Some people prefer an active, hands-on approach to money management. Whether it’s a little spiral notebook you carry with you or a binder you tuck expense records in, some of the simplest ways for tracking spending employ nothing more than pen and paper.

With the notebook plan, the idea is to log each time money leaves your wallet. The binder method keeps expense notes, receipts, statements, and expense worksheets organized in one place so that you can more easily reconcile what’s happening on a weekly, monthly, or even yearly basis. Add 3-ring pocket folders as needed to corral your different expense categories.

2. Calendar plan

Keep a separate money calendar and put it to work to track your spending. Use it to jot down daily, weekly, and monthly expenses as they occur. With this method, you’ll be able to quickly spot spending trends and opportunities to save money.

For example, you might notice spending ramps up on the weekends when you and the family get more take-out food and stream movies. And you can also use your money calendar to mark due dates and amounts for bills in one easy-to-see place.

3. Spreadsheet system

Expense tracker spreadsheets, which you can create from scratch in Microsoft Excel or Google Sheets, can help you customize a table of rows and columns to arrange, store and automatically calculate your own personalized spending categories in timeframes you choose. Within these ledger-type tools, there are all kinds of ways to highlight expenses that will help you visualize and analyze the full picture.

For instance, you could color code different spending categories, say red or green, depending on whether the amounts were higher or lower than you anticipate. Spreadsheets require ongoing maintenance to keep things entered and tallied, but they can deliver a practical level of detail into your cash flow over time.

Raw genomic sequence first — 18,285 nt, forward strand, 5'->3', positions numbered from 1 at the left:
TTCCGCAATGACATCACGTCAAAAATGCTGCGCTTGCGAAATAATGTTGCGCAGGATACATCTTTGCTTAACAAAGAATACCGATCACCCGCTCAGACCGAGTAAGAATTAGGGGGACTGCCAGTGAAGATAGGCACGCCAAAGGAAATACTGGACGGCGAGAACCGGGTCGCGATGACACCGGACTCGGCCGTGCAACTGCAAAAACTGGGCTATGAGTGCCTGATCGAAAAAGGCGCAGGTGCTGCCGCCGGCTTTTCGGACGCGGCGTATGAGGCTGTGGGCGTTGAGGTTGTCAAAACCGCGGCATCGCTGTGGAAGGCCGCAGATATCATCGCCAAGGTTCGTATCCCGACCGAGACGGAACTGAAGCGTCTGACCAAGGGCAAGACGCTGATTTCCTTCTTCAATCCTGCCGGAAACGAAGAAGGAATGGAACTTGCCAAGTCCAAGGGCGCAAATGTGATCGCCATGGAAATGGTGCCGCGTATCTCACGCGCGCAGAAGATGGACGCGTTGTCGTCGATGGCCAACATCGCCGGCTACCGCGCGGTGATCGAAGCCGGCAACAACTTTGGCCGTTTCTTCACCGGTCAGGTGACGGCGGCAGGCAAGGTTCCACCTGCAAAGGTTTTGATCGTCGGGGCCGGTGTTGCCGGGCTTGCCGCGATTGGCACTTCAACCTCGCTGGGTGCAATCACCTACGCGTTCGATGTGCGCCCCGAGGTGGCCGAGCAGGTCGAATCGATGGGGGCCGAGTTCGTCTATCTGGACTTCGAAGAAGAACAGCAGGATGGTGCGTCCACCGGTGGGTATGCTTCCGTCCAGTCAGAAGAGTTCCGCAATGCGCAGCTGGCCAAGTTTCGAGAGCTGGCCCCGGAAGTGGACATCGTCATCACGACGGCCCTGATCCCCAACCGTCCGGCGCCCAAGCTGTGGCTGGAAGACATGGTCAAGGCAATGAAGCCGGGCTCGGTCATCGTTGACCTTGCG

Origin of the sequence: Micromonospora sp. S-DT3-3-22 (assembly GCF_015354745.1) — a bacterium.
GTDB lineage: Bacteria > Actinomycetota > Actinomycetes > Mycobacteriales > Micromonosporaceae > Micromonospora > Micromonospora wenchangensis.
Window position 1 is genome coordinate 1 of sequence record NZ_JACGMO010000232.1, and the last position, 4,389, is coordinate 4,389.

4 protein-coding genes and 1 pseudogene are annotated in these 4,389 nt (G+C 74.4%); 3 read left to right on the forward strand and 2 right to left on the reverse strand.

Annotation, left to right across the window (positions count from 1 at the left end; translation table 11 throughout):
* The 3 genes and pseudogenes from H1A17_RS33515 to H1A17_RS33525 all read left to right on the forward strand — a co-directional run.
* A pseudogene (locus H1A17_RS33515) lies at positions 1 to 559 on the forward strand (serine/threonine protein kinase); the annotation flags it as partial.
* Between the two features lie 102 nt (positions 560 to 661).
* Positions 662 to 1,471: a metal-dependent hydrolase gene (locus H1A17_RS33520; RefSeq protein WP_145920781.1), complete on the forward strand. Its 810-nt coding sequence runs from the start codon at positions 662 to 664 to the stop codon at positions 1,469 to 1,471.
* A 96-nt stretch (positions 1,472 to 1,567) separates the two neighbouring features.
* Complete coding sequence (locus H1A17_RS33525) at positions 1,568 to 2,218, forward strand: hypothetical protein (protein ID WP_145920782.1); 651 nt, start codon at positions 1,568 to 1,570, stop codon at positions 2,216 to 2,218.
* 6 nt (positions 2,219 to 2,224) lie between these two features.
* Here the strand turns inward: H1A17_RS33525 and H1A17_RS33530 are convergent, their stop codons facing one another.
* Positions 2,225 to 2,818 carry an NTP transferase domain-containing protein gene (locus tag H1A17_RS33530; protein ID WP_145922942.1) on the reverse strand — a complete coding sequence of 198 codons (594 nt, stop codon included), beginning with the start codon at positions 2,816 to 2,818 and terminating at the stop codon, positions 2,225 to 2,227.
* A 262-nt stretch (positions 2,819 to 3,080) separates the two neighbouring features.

4. Template technique

Ready-made templates require less setup than the spreadsheet system. By using built-in formatting from either Microsoft Office or Google Drive Sheets, you’ll be able to get started sooner. Other free or pre-installed programs may already be on your device: Google Sheets (for Android, iOS and web) and Apple’s Numbers software for iOS, macOS and web are two. What’s more, you can access and edit your template from your phone, tablet, or computer — and share it, say, with a spouse, to work on it at the same time.

Popular Microsoft templates within its financial management category include an expenses calculator and a personal money tracker. And Google Drive’s Sheets also offers a gallery of templates — including monthly and annual budgets — that you can browse when you sign into your account. After you choose your starter template, you can fill in your numbers for a quick accounting of where your expenses stand.

5. App approach

If you’d rather automate the collecting and calculating, there are many spending trackers and budget apps to choose from that handle a lot of the work for you. Budget apps like Mvelopes, Simplifi, or You Need a Budget (YNAB) allow you to track expenses right from your smartphone so you can easily keep tabs on your monthly expenses and budget.

These expense tracker apps let you set up different spending categories and sync directly to your bank account, credit card account or other financial accounts if you choose. In that way, they can automatically sort spending for you, which might be helpful if, say, you forget a one-time purchase occasionally. And some apps let you build watchlists, alerts and limits to better manage the spending that’s important to you.

The Bottom Line 

No matter which method you choose, making time to keep track of spending can uncover valuable insights about where your money goes. Not only can it identify places to improve, but tracking expenses also shows where you’re right on target. From pen and paper to mobile apps, the key to success is to pick an easy-to-use approach that suits your style and financial life.